Precisely the reason why Spain had to go to Europe cap in hand to ask for money for its banks was that the state could not raise this money in the market as it was being punished with very high interest rates. Now, the European bail out of the banks, rather than alleviating the pressure on state debt has increased it.

As with all the other previous measures taken by European capitalists to try to prevent the crisis from getting worse or attempt to contain it, the effect has been to postpone the moment of truth but at the cost of making the problem bigger and worse.

One of the reasons why there was such urgency in taking measures in relation to the Spanish banks was to try to contain the impact of the likely victory of Syriza in Greece this coming Sunday. Now the risk is that we might already be witnessing a slow-motion run on both the Greek and the Spanish banks. This week the rate at which money is being withdrawn from banks accounts in Greece reached 800 million euro a day. Individuals and companies are withdrawing their money in euro in advance of a possible return to a massively devaluated drachma.

Spain as part of the European crisis of capitalism

As the Spanish government is forced to implement more and harsher austerity measures the economy is going deeper into recession, making it impossible to reach the deficit reduction targets and thus increasing the markets’ lack of trust in Spanish debt.

Deeper recession in the economy makes it impossible for a large number of families to pay off their mortgages to the banks and prevents real estate companies from being able to sell their property in the market, thus forcing them to default on the loans they have taken from the banks. Spanish private debt (household and companies) already amounts to 320% of GDP. As the recession deepens, the banking crisis gets worse as a result.

At the same time the rating agencies are busy downgrading Spanish state debt, banks and regional governments to a point where they will soon become junk and no-one in their right mind will want to buy them.

The inevitable conclusion from this vicious downward spiral is that Spain will need a full European bail out. However, the Spanish economy is larger than that of Portugal, Greece and Ireland together. There is no money in any of the European funds to bail out Spain.

In these conditions, the pressure towards national unity is increasing with more frequent meetings between Rajoy and the leader of the social-democratic opposition Rubalcaba. At some point this government will fall and will have to be replaced by some sort of “technocratic” or “national unity” government as in Greece and Italy before.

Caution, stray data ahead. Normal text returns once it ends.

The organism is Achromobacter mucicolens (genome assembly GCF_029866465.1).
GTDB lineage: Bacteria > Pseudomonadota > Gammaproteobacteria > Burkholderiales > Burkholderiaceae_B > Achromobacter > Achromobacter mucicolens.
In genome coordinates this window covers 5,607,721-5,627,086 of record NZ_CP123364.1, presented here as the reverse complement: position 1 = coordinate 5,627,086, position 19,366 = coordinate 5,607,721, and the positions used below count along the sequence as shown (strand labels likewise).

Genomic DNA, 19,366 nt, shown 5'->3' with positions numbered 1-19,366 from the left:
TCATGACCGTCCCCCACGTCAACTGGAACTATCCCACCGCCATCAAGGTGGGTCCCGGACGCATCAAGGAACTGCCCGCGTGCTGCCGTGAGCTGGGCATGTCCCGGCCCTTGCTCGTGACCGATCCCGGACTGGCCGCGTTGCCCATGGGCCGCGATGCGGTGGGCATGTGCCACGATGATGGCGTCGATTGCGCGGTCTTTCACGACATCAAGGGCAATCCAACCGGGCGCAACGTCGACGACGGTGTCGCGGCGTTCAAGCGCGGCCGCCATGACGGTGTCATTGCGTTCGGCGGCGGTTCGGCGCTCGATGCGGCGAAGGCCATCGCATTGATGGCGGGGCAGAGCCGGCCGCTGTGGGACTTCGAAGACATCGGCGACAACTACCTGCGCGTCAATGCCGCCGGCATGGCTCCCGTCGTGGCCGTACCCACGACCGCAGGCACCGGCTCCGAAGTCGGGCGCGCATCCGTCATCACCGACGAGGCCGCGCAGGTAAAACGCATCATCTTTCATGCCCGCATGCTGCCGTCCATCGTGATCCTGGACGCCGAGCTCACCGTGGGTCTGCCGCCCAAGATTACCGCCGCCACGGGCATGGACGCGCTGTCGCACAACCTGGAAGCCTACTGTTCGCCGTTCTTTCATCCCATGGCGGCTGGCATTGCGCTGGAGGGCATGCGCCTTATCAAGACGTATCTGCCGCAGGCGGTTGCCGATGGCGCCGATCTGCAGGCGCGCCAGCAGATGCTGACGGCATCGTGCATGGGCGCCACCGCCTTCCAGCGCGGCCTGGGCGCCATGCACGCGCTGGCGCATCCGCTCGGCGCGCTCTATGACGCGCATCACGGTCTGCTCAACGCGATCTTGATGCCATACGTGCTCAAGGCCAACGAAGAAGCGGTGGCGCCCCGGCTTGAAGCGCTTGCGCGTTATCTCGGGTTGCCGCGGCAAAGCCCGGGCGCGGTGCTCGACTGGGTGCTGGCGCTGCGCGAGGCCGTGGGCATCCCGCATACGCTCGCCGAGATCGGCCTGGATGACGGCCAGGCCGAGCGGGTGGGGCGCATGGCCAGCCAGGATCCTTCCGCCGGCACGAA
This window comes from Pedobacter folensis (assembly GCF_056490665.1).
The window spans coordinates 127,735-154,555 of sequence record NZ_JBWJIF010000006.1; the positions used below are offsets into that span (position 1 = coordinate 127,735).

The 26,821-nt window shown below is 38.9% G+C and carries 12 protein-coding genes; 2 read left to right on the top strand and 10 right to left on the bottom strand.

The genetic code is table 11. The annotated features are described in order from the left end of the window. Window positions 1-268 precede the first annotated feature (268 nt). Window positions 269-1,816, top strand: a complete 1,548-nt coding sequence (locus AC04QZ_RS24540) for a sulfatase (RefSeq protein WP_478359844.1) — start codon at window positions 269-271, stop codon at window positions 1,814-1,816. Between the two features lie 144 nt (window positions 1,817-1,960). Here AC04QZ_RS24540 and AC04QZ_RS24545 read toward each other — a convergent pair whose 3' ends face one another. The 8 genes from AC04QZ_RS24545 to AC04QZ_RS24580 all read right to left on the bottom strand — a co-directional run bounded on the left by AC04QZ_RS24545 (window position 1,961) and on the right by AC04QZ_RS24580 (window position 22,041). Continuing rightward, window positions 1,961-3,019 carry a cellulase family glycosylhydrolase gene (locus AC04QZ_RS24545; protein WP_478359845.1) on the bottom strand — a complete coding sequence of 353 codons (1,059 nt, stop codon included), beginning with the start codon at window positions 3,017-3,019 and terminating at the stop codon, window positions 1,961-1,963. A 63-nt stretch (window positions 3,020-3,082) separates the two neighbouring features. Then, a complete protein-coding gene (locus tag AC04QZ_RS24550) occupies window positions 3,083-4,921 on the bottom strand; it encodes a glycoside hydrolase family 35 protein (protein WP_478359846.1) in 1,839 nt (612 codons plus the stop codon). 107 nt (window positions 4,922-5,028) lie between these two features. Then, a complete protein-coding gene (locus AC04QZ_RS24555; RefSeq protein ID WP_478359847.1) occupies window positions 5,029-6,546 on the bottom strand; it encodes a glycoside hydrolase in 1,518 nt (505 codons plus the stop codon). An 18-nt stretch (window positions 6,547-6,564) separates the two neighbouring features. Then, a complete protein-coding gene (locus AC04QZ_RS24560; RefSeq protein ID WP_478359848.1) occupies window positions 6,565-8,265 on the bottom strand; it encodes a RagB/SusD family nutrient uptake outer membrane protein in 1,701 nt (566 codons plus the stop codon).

The crisis in Spain is also having an impact on Italy, with interest rates on Italian debt rising to over 6%, closely following those of Spanish debt. Italian public debt has now reached over 120% of GDP. The implication is that after Spain, Italy will follow in having to ask for a bail out. (That is if Cyprus does not collapse before!)

What is the alternative?

One can understand how this situation is creating a mood of anger in Spain. The banks are in difficulty and they are given 100 billion euro, guaranteed by the tax payers. But 5.6 million people are unemployed, there are 1.7 million families where all their members are unemployed, over 300,000 families have had their homes repossessed by the banks and the jobs of 8,000 miners are at stake because of cuts in subsidies worth just 200 million euro, and none of them are given any help. The cry is becoming louder: bail out the people, not the banks!

United Left (IU), correctly, has called for a campaign of joint mobilisations against the bail out of the banks (see http://www.izquierda-unida.es/sites/default/files/doc/Declaraci%C3%B3n_C_Ejecutiva_Rescate_11_06_2012_0.pdf). IU is correctly rejecting the bailout plan and denounces the fact that the people will have to pay for it. It is asking for any measures to be subject to a referendum and is demanding the nationalisation of any banks which receive state money. This is all correct. Unfortunately, the alternative programme which the leadership of the coalition has put forward is not adequate to deal with the question. It talks about “democratising the European Central Bank” so that it can become a “lender of last resort” and issue Eurobonds.

These ideas are based on the premise that there is, somehow, a solution to the crisis within the limits of the capitalist system, by introducing some regulations and strengthening the European institutions “against the markets.”

In reality what should be explained clearly is that this is a crisis caused by the very way in which the capitalist system works. United Left should accompany this correct call for mobilisation with an explanation of the nature of the crisis and put forward a clear socialist alternative.